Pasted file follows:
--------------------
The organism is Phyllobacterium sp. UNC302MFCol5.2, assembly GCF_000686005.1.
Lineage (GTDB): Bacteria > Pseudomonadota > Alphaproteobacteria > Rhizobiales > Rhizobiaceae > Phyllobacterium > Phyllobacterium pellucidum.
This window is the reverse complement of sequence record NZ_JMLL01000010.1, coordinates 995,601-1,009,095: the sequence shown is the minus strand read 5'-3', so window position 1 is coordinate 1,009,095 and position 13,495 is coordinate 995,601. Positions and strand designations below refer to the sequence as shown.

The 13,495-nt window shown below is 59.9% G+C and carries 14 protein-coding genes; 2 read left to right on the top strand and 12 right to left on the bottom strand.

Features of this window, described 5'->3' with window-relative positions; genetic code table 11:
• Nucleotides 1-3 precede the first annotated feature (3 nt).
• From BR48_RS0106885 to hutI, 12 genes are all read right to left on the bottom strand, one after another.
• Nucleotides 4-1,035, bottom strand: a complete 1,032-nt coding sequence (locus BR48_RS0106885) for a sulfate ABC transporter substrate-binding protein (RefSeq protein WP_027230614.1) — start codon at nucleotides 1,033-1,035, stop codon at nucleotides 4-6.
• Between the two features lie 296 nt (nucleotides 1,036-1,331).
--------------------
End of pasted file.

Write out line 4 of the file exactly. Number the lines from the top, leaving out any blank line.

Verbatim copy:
The 13,495-nt window shown below is 59.9% G+C and carries 14 protein-coding genes; 2 read left to right on the top strand and 12 right to left on the bottom strand.